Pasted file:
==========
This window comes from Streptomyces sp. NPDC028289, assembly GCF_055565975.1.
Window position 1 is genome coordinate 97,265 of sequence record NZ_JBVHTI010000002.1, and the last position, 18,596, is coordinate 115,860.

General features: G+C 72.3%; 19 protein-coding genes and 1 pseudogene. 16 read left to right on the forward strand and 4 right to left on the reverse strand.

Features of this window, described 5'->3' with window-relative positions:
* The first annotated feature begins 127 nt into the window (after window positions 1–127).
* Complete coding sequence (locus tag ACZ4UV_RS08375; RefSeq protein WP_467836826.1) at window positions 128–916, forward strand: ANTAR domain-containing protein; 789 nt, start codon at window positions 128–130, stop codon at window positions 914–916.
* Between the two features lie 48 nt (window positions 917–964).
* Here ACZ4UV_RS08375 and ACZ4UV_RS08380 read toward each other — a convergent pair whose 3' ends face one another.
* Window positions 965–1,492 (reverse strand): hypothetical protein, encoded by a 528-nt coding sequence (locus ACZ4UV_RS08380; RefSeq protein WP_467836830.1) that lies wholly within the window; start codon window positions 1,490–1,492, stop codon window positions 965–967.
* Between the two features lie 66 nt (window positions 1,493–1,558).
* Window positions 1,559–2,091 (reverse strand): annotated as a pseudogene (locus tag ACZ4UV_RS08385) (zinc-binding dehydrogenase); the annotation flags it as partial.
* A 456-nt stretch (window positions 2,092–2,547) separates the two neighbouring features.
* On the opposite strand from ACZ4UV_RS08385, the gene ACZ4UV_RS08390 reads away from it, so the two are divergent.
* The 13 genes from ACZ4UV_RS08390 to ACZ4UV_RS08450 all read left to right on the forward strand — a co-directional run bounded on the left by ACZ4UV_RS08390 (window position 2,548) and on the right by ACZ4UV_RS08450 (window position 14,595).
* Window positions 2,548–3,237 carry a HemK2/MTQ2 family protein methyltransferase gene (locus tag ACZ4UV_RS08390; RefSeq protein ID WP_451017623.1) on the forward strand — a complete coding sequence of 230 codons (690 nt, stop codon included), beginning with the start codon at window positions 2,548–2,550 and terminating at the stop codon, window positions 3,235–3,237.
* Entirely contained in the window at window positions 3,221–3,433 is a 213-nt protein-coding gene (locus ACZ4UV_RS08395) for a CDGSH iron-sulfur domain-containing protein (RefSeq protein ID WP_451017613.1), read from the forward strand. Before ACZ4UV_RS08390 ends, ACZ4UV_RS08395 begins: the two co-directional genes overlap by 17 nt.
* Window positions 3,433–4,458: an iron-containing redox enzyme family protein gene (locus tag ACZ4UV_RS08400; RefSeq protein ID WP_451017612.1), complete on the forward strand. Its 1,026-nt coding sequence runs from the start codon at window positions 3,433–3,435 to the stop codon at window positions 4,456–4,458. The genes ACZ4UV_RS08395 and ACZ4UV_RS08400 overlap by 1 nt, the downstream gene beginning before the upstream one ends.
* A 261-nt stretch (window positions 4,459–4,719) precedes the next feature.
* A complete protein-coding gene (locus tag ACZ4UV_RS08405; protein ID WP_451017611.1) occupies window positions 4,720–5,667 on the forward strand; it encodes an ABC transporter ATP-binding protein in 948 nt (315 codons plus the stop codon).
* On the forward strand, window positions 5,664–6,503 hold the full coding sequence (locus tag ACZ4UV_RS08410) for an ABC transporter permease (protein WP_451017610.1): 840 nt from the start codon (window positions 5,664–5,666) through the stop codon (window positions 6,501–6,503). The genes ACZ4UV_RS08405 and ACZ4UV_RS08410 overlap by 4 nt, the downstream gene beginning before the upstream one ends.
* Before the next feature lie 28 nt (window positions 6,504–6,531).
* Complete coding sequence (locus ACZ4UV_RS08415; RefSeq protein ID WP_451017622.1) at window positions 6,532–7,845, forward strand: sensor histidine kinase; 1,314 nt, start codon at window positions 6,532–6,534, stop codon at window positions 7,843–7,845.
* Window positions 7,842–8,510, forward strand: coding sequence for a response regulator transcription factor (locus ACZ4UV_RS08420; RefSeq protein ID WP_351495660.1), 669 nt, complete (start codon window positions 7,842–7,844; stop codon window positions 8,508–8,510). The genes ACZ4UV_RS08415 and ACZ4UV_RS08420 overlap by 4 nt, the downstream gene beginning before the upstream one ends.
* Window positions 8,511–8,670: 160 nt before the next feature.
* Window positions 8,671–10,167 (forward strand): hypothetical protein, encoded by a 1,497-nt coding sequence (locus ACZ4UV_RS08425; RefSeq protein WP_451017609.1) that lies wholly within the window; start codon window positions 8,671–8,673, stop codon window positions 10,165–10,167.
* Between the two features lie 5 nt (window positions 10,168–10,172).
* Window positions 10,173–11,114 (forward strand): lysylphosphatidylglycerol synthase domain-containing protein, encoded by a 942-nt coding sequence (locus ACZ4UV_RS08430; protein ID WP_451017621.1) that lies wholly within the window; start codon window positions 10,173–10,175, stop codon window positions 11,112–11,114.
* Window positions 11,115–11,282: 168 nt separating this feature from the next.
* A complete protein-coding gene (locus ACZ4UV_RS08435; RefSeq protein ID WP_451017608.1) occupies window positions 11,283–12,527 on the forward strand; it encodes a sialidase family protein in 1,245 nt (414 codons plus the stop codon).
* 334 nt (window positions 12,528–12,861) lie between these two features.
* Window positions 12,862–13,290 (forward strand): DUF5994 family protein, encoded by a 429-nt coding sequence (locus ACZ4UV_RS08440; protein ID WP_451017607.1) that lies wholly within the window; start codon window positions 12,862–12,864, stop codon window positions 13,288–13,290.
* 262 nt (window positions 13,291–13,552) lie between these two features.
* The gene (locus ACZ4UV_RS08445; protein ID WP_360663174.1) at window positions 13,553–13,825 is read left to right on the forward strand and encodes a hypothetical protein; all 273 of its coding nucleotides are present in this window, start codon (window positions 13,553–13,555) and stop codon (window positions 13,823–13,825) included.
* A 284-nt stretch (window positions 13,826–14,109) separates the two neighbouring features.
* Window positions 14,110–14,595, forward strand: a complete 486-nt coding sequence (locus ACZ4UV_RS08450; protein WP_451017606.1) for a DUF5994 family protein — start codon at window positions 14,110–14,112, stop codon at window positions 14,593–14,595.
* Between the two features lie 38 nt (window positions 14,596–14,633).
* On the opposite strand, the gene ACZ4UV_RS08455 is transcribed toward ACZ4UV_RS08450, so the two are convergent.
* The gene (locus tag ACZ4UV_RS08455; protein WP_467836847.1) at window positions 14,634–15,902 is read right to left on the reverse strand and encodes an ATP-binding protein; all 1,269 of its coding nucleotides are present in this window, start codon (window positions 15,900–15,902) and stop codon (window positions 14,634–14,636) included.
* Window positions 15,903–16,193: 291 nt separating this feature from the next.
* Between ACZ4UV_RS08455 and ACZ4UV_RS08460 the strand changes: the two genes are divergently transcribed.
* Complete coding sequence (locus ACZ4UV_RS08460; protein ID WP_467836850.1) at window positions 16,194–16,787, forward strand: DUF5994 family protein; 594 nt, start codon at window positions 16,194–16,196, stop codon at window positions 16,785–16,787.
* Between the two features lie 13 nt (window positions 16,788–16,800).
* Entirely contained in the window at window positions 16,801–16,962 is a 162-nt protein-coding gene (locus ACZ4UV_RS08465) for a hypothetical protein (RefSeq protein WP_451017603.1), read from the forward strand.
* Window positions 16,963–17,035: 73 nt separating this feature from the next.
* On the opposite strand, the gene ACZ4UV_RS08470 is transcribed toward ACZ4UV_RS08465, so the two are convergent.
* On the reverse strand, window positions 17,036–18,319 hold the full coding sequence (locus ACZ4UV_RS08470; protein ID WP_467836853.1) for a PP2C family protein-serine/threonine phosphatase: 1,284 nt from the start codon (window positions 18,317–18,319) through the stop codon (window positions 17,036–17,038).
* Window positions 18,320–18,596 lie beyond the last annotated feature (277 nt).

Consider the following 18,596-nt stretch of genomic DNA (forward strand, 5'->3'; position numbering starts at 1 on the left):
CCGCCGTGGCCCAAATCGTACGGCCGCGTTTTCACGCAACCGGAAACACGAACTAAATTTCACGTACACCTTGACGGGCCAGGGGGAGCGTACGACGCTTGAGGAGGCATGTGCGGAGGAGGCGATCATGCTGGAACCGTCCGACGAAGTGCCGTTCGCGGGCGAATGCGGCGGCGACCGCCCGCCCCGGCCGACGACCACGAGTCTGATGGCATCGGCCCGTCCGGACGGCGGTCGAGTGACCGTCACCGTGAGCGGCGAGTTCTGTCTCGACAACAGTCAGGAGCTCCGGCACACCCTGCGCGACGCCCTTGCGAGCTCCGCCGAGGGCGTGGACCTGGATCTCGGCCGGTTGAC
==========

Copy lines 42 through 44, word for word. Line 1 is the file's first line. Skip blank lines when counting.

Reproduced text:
* Between the two features lie 13 nt (window positions 16,788–16,800).
* Entirely contained in the window at window positions 16,801–16,962 is a 162-nt protein-coding gene (locus ACZ4UV_RS08465) for a hypothetical protein (RefSeq protein WP_451017603.1), read from the forward strand.
* Window positions 16,963–17,035: 73 nt separating this feature from the next.